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Stone fruit crop starts early with near-normal volume

The season is getting off to an early start for California stone fruit, with beginning harvest dates for many early varieties as much as one to two weeks ahead of normal.

Apricot and plum sets have been described as erratic, with varieties at some locations having good to fair crops on the trees and others having light or poor sets, thought to be attributable to inadequate chilling or other weather-related factors.06-Summerfruit-cropWhite peaches on the tree in California's San Joaquin Valley.

Peaches and nectarines seem to have fared better, with most growers anticipating normal or close to normal crops, although some are seeing similar, if less severe, issues to those seen in plums and apricots.

“This year, we have clearly gotten off to an early start,” said Barry Bedwell, president of the California Tree Fruit Agreement, April 16. “We are approximately seven to nine days earlier than last year, and last year was early. Historically, we are probably 10 to 14 days ahead of whatever could be considered normal.”

Some tree fruit was already being harvested in Coachella and on the west side of the San Joaquin Valley, “and now we are going to start moving into the larger production areas as well,” Bedwell said. “I think from the initial reports, everybody feels like we’ve got good quantity and quality.”

Producing acreage on peaches, plums and nectarines is believed to be similar to the last couple of years. Some plantings have come out and some new ones have gone in, largely as growers continue switching over to newer, better varieties, but “I think you are seeing a relatively stable acreage base out there,” said Bedwell.

It looks like “a normal year” for peaches and nectarines, said Clint Lucas, who does sales and inspections for RJO Produce Marketing Inc. in Fresno, CA, May 21. With the combination of a good crop and an early start, he expects the industry to have “good supplies” available for Memorial Day ads for both yellow-flesh and white-flesh peaches and nectarines.

The plum category is “where I am hearing” the crop “might be off a little bit in terms of normal volume,” he said. However, he expects “good availability on plums post-Memorial Day.”

The tree fruit volume in California is in fewer hands than it was four or five years ago, and some acreage was pushed out in favor of other crops such as almonds or pistachios, but that situation has been stable for the last couple of years.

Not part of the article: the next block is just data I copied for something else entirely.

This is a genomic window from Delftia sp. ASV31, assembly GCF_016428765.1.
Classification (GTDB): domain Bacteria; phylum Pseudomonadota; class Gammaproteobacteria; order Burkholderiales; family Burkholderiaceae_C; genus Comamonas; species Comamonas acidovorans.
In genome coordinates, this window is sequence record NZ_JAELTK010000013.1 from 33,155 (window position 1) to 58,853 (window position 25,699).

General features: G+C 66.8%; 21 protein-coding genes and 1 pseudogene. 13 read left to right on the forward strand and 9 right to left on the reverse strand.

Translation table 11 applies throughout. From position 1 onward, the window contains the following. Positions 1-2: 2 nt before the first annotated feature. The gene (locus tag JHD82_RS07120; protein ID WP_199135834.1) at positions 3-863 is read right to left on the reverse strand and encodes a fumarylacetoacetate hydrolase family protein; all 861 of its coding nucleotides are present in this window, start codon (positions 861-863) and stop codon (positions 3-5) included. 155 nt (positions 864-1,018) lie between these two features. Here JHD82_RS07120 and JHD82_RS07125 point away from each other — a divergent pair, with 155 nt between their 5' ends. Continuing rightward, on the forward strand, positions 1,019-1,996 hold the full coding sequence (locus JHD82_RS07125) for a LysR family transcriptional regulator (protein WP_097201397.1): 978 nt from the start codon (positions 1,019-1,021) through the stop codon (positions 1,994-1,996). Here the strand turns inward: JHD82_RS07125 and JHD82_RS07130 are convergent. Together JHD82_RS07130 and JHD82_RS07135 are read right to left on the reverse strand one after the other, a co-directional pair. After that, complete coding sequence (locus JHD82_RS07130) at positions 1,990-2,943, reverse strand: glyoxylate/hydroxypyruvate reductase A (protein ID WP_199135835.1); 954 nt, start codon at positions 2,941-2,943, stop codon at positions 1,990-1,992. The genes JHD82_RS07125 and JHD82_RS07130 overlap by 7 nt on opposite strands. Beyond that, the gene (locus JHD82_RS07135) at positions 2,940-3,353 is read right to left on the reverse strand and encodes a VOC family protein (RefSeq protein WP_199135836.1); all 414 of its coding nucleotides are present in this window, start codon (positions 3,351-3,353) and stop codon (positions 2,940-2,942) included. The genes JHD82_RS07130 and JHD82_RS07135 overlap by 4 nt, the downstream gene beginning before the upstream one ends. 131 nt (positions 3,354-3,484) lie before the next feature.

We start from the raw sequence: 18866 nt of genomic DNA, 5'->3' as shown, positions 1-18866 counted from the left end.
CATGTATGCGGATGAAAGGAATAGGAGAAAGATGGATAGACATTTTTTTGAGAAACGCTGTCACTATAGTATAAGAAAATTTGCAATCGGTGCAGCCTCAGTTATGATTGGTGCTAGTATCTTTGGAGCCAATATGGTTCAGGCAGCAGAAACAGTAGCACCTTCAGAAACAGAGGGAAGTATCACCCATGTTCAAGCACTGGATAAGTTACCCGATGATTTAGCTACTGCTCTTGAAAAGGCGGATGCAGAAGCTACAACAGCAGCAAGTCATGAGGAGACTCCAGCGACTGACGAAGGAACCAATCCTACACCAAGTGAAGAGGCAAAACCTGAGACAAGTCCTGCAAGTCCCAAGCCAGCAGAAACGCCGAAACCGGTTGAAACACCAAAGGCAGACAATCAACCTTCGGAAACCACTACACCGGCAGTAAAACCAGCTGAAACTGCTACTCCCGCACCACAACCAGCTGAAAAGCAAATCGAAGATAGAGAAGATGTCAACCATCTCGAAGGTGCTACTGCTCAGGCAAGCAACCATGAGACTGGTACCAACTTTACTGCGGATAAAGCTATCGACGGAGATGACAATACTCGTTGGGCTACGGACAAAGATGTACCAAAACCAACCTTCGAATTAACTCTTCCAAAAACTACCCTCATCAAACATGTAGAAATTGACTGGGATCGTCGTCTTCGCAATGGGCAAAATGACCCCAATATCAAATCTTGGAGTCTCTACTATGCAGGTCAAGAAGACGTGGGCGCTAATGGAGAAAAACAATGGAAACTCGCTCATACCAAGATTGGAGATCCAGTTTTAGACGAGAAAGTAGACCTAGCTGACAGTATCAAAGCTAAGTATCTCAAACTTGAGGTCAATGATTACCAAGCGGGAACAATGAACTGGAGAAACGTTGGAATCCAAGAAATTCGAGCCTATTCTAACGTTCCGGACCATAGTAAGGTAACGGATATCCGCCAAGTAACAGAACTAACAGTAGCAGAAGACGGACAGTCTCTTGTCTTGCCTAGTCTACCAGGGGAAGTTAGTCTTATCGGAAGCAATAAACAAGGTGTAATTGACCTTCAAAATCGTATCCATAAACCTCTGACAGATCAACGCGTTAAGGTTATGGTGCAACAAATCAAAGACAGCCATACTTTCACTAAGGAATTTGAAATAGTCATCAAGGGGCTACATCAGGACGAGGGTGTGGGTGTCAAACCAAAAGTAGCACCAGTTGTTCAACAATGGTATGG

“I haven’t heard of any more consolidation or companies going under” this year, said Lucas.

There were some “bad years for growers” because of too much fruit on the market, he said. But “I think we have gotten away from that” and there has been “a stable market the past two or three seasons.” Supply and demand have been “pretty equal to each other.”

“I’m pretty optimistic about the summer,” said David Stone, president and CEO of Valhalla Sales & Marketing Inc. in Kingsburg, CA, April 15. The crop is “beautiful out there right now” and is sizing well, and the earliness of the season will give extra time to sell the crop.

Valhalla specializes in apricots and plums, and unlike some other growers of those commodities, he is looking at good full crops. “I have had some expensive thinning bills,” he said.

For Family Tree Farms in Reedley, CA, crop size may be down from last year, but “there are still promotable volumes of stone fruit, for sure,” said Dave Goforth, marketing director of Family Tree Farms Marketing LLC, April 17. “There is going to be less than an overflow of product, but there will still be plenty to go around.” Quality and sizing were “looking very good. I think we are going to have a fine year.”

Family Tree Farms will be “light on plums and plumcots” and off sharply on apricots, but “close to normal on peaches and nectarines,” he said.

In plums and plumcots, some varieties have close to normal sets and others have poor sets, he said. “It is mixed.” But the crop is not down as much as it first appeared. “What we thought was a very bad situation is getting better each day.”

In some orchards with a light bloom, what blossoms there were apparently set fruit better than expected, so it was beginning to appear that “we are in better shape than we thought we were,” he added.

“In general, we have a good crop,” but probably down 20 percent from 2013, said Maurice Cameron, managing partner of The Flavor Tree Fruit Co. LLC in Hanford, CA, April 17.

The harvest started 14 days ahead of last year’s production in some orchards for Giumarra Bros. Fruit Co. in Reedley, CA, according to Jeannine Martin, director of sales.

It is important for retailers to know that there will be volume available sooner than it has been in the past, she added. “Quality is good all around.”

How good the set is “depends on where you are,” said Justin Bedwell, managing partner at Bari Produce LLC in Madera, CA, April 11. “Some spots look a little bit better than last year. Some spots look a little worse than last year, as far as the number of pieces per tree. We think that as an average, it will be off just a little bit from last year.”

He expected to start harvesting the company’s earliest nectarine variety April 12, which is “quite a bit ahead of last year.”

For Homegrown Organic Farms, “everything looks really good,” said Stephen Paul, sales manager for stone fruit, specialty fruit and grapes, April 11. “I would consider it as a normal year. I don’t think it is light, and I don’t see it that heavy.” Quality this year appears to be “what we call almost California classic.”